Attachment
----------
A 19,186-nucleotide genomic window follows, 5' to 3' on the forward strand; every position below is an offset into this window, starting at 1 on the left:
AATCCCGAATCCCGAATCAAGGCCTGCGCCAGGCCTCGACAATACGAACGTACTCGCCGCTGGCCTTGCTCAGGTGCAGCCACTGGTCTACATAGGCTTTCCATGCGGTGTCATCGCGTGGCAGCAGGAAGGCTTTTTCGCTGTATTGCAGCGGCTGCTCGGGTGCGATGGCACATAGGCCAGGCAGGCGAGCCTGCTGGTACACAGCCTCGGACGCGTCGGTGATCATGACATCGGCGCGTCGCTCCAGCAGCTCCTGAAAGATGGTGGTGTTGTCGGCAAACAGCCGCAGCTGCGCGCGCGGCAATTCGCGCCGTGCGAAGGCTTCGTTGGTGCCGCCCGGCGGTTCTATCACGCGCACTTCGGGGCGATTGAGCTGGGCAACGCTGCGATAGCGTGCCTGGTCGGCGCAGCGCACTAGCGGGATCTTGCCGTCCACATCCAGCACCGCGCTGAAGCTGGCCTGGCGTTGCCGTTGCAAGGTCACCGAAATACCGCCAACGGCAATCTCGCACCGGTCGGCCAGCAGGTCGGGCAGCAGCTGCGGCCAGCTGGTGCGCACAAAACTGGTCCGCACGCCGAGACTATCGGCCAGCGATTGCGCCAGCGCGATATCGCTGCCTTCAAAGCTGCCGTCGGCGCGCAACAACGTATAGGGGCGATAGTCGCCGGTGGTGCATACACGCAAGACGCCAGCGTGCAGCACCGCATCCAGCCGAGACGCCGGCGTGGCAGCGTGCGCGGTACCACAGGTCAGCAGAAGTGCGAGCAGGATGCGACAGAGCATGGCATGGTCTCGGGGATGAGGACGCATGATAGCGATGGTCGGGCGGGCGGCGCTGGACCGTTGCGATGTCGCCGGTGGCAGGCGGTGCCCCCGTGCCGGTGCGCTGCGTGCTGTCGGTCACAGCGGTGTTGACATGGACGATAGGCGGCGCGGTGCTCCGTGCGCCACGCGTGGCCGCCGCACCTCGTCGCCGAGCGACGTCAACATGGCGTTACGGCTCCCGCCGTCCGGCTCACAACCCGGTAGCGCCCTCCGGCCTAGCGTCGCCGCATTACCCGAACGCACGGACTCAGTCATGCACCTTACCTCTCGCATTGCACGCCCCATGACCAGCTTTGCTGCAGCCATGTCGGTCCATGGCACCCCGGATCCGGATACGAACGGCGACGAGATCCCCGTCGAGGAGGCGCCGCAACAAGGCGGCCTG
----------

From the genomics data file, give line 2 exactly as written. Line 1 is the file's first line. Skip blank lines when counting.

AATCCCGAATCCCGAATCAAGGCCTGCGCCAGGCCTCGACAATACGAACGTACTCGCCGCTGGCCTTGCTCAGGTGCAGCCACTGGTCTACATAGGCTTTCCATGCGGTGTCATCGCGTGGCAGCAGGAAGGCTTTTTCGCTGTATTGCAGCGGCTGCTCGGGTGCGATGGCACATAGGCCAGGCAGGCGAGCCTGCTGGTACACAGCCTCGGACGCGTCGGTGATCATGACATCGGCGCGTCGCTCCAGCAGCTCCTGAAAGATGGTGGTGTTGTCGGCAAACAGCCGCAGCTGCGCGCGCGGCAATTCGCGCCGTGCGAAGGCTTCGTTGGTGCCGCCCGGCGGTTCTATCACGCGCACTTCGGGGCGATTGAGCTGGGCAACGCTGCGATAGCGTGCCTGGTCGGCGCAGCGCACTAGCGGGATCTTGCCGTCCACATCCAGCACCGCGCTGAAGCTGGCCTGGCGTTGCCGTTGCAAGGTCACCGAAATACCGCCAACGGCAATCTCGCACCGGTCGGCCAGCAGGTCGGGCAGCAGCTGCGGCCAGCTGGTGCGCACAAAACTGGTCCGCACGCCGAGACTATCGGCCAGCGATTGCGCCAGCGCGATATCGCTGCCTTCAAAGCTGCCGTCGGCGCGCAACAACGTATAGGGGCGATAGTCGCCGGTGGTGCATACACGCAAGACGCCAGCGTGCAGCACCGCATCCAGCCGAGACGCCGGCGTGGCAGCGTGCGCGGTACCACAGGTCAGCAGAAGTGCGAGCAGGATGCGACAGAGCATGGCATGGTCTCGGGGATGAGGACGCATGATAGCGATGGTCGGGCGGGCGGCGCTGGACCGTTGCGATGTCGCCGGTGGCAGGCGGTGCCCCCGTGCCGGTGCGCTGCGTGCTGTCGGTCACAGCGGTGTTGACATGGACGATAGGCGGCGCGGTGCTCCGTGCGCCACGCGTGGCCGCCGCACCTCGTCGCCGAGCGACGTCAACATGGCGTTACGGCTCCCGCCGTCCGGCTCACAACCCGGTAGCGCCCTCCGGCCTAGCGTCGCCGCATTACCCGAACGCACGGACTCAGTCATGCACCTTACCTCTCGCATTGCACGCCCCATGACCAGCTTTGCTGCAGCCATGTCGGTCCATGGCACCCCGGATCCGGATACGAACGGCGACGAGATCCCCGTCGAGGAGGCGCCGCAACAAGGCGGCCTG